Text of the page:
Following the ruling, the Ministry of Labour and Social Welfare brought a new amendment bill to parliament to replace Section 128 that was deemed unconstitutional by the Supreme Court in 2009.
The Labour Act of 2007 was amended towards the end of 2011 after lawmakers in the National Assembly from Swapo and opposition rallied to pass the Bill without delay.
During a ministerial statement in the National Assembly on July 3, 2013, the Labour Deputy Minister, Alpheus Muheua hailed the High Court judgment as victory for Namibian workers.
Muheua informed the House that the labour inspectorate and the staff of the Employment Services Bureau of the Ministry of Labour and Social Welfare will conduct inspections in the near future of both user enterprises and private employment agencies to ensure compliance with the law as upheld by the High Court.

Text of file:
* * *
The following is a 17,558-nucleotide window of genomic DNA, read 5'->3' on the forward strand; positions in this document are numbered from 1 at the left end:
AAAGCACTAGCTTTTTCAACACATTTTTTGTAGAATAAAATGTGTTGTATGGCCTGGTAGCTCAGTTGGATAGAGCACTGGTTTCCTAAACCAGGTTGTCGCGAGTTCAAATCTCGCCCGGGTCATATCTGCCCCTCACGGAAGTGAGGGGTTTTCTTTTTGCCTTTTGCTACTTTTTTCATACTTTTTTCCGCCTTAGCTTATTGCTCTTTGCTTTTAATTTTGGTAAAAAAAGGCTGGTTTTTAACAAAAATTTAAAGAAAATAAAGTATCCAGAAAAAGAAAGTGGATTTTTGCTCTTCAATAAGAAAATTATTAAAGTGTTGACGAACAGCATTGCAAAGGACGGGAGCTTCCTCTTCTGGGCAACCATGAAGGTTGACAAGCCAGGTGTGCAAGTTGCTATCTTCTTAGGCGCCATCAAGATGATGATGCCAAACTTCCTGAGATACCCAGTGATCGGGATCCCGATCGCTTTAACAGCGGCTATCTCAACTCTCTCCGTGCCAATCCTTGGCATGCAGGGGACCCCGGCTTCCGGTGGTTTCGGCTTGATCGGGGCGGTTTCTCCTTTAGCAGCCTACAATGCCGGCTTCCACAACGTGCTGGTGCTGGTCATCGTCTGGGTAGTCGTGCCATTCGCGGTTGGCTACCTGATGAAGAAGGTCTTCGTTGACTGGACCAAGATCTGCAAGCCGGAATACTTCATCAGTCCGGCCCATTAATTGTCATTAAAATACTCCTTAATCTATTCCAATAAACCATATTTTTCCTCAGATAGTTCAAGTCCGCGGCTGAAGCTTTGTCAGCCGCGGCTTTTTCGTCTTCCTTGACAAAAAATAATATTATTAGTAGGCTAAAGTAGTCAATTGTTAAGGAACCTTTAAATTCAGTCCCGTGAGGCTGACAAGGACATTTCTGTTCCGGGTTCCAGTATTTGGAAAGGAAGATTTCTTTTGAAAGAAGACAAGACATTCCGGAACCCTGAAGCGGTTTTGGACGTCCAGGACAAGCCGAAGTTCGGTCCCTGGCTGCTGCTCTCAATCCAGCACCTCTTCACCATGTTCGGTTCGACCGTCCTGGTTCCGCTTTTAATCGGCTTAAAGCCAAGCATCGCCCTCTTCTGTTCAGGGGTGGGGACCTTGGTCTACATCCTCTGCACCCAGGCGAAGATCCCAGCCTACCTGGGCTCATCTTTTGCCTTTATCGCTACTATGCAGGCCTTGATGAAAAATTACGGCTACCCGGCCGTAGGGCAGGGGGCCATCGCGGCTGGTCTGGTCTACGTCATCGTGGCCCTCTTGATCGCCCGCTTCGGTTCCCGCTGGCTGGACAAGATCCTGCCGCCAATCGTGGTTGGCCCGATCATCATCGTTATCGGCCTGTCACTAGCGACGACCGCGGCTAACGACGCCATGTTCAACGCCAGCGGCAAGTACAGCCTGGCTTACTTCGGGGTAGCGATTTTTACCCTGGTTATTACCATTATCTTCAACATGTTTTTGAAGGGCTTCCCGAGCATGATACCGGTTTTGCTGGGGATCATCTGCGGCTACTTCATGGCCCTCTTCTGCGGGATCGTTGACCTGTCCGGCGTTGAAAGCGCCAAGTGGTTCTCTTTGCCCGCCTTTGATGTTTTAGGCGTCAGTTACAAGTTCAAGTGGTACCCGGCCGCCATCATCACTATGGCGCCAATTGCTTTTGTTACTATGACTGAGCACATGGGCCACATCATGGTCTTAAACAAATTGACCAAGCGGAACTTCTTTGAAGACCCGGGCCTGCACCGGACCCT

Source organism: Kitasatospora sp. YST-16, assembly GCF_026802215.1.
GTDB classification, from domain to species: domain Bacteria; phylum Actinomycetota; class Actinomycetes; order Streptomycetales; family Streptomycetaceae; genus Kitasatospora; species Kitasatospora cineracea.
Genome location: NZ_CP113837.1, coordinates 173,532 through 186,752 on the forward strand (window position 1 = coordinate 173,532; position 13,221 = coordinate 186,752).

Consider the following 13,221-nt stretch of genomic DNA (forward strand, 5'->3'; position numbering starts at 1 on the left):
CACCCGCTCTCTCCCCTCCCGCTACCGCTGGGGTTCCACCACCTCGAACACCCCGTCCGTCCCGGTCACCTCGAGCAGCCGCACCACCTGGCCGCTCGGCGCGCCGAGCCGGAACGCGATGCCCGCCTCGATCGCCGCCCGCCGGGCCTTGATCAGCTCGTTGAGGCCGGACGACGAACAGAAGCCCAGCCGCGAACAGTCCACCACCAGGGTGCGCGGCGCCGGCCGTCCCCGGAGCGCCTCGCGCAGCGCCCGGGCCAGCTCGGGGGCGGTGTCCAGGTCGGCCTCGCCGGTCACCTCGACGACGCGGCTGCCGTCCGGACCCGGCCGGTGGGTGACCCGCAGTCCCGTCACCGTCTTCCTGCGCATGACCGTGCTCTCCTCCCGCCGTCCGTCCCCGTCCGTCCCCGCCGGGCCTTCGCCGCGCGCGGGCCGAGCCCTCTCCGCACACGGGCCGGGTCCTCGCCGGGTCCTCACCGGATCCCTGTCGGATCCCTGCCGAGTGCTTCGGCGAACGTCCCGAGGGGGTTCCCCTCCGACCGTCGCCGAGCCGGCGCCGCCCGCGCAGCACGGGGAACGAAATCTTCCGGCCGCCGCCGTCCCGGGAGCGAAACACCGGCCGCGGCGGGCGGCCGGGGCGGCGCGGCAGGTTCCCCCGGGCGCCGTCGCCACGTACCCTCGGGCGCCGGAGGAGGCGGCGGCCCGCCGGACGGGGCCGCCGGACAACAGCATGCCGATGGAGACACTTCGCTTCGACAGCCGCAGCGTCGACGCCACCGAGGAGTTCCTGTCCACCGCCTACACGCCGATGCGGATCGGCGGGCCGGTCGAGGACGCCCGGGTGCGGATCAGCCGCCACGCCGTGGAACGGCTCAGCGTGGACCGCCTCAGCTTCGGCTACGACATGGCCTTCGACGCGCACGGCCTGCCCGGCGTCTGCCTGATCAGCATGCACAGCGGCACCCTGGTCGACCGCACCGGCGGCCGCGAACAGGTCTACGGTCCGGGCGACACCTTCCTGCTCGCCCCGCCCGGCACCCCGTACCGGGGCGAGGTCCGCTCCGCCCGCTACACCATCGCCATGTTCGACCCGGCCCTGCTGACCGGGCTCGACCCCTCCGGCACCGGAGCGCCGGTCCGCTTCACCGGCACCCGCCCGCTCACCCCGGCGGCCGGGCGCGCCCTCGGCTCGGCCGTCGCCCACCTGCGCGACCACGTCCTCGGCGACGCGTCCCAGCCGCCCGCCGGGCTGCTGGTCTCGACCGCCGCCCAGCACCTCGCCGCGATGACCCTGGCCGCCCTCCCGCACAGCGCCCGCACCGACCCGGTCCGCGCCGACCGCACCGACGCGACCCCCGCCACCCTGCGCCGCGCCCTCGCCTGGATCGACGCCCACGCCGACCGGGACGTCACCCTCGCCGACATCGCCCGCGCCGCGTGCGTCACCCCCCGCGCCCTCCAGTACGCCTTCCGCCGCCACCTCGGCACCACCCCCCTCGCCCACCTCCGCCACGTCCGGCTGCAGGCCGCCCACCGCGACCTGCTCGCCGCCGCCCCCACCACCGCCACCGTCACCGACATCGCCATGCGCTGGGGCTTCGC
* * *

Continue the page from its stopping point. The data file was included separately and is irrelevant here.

“I wish to thank and congratulate this House on its determination to end the abuse and exploitation that Namibian workers have suffered through labour hire.
“The message is clear: while there is a legitimate role for private employment agencies in Namibia, they may not profit at the expense of the rights of workers.
“The Court’s judgment should encourage us to remain vigilant to address new forms of exploitation, should they emerge, that could undermine these rights,” the deputy minister said.
In the mid-1990s, several labour hire agencies, also known as labour brokers, were established in Namibia.
Labour brokers offered to employers the possibility of renting the services of workers on either a temporary or indefinite basis, for a specified price per worker.
This was achieved by the labour hire agency and the user enterprise by entering into a contract that designated the labour hire agency as the employer of workers who were placed with the user.